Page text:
Flower Structure: Flowers that grow in bunches with long nectar tubes are very attractive to butterflies. These flowers are usually reds or yellows. 

Plants that they pollinate: Ixora, Saraca


Moths are very important pollinators, but since they fly in the darkness they are rarely noticed or appreciated. Local moth species range from tiny micro moths (many of which don’t even have names) to the world’s largest moths like Atlas moths and Lunar moths. In Malaysia, moths are more diverse than butterflies, with an estimated number of species of more than 5000. This pattern is similar for the rest of the world.

Moths are incredibly diverse pollinators.

Moths primarily navigate using moonlight and stars, while find food and mate using their excellent sense of smell (which is located on their often elaborate antennas). This is why they are endangered by human lighting and light pollution. Flowers that attract moths are often pleasant-smelling.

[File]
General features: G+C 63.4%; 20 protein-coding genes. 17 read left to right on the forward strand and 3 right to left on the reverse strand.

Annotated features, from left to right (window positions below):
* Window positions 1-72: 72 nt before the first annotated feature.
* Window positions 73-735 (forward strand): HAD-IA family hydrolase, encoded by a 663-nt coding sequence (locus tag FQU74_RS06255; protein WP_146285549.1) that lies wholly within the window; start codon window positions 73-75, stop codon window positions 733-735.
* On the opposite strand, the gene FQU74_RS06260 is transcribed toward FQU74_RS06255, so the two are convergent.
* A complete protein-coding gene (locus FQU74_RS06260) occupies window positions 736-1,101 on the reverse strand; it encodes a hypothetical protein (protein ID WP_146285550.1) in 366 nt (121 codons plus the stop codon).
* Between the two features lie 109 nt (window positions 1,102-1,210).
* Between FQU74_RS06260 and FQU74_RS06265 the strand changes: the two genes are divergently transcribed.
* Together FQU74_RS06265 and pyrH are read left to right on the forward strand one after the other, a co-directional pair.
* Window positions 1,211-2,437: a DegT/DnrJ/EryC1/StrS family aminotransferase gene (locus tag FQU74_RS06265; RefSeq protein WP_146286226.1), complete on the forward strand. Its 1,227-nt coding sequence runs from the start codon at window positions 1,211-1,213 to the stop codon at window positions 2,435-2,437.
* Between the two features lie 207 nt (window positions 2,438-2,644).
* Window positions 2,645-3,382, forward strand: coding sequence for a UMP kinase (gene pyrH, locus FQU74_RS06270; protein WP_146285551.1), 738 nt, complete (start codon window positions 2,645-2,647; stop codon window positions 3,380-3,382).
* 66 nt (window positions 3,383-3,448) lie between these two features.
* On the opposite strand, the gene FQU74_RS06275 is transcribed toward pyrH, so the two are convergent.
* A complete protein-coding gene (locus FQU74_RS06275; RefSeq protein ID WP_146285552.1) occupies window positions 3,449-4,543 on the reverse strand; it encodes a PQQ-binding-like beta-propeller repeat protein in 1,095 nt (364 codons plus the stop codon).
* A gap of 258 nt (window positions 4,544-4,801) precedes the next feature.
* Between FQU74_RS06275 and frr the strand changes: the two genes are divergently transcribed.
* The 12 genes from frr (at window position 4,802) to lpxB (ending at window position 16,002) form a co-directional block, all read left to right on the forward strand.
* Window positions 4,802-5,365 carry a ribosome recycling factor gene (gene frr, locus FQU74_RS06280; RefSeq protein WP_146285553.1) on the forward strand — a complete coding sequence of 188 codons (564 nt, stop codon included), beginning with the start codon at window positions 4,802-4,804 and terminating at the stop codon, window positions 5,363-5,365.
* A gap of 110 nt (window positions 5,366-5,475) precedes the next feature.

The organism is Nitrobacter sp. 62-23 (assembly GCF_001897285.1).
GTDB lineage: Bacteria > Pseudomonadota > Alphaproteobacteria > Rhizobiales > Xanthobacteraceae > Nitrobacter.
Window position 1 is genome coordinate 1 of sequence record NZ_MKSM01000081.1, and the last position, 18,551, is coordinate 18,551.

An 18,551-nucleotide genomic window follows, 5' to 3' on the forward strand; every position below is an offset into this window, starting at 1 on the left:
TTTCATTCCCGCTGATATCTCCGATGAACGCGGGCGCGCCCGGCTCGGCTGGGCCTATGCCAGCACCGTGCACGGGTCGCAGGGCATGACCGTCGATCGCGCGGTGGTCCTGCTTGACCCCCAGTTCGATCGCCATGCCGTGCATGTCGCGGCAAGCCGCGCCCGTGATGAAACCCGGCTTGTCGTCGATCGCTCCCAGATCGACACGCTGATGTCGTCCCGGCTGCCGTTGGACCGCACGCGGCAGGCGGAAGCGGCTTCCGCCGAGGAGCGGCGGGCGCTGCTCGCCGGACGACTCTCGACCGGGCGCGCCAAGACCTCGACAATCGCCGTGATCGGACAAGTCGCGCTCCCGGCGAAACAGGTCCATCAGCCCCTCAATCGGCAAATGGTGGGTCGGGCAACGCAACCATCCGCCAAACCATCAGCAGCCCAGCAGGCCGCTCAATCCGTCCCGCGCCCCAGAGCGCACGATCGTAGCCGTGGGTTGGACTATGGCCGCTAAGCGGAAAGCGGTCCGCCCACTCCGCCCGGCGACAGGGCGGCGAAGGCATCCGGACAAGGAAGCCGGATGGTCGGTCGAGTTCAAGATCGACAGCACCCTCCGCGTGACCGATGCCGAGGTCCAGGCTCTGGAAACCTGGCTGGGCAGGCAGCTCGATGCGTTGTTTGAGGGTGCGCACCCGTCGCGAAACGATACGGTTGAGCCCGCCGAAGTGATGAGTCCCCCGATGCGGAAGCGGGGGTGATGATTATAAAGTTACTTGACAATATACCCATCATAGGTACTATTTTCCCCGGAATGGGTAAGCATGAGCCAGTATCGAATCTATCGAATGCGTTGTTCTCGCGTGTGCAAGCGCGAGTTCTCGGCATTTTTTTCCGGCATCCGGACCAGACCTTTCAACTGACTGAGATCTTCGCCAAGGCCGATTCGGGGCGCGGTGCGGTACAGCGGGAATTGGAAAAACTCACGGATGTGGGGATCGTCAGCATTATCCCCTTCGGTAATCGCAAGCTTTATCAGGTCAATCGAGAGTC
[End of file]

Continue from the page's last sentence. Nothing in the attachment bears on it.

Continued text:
Moths smell with their elaborate antenna. This Saturnid Moth however doesn’t pollinate as it doesn’t feed as an adult.

Hawk moths have very long tongues called proboscis. Plant pollen usually has to stick to this structure instead of the moth body, since hawk moths don’t land on flowers but hover above them. Some larger hawk moths are sometimes mistaken for hummingbirds.

Examples: Hawk moths, Saturn moths, Tiger moths, Owlet moths.

Flower Structure: Flowers that attract moths often release sweet smells at night. Since moths don’t use their vision to find flowers, most of these flowers are white in color. 

Plants that they pollinate: Papaya, Kenanga (Ylang-ylang), Jasmine, Frangipani

Pollinator series

Pollinators: Flies

This is a continuation of our series on pollinators. In this article I will cover flies, often overlooked pollinators of many plants.

As usual, keep in mind that a lot of the plant examples are not exclusively pollinated by a single pollinator. Often there can be several different pollinators visiting the same type of flower. For example anything that a fly can pollinate is usually also visited by bees.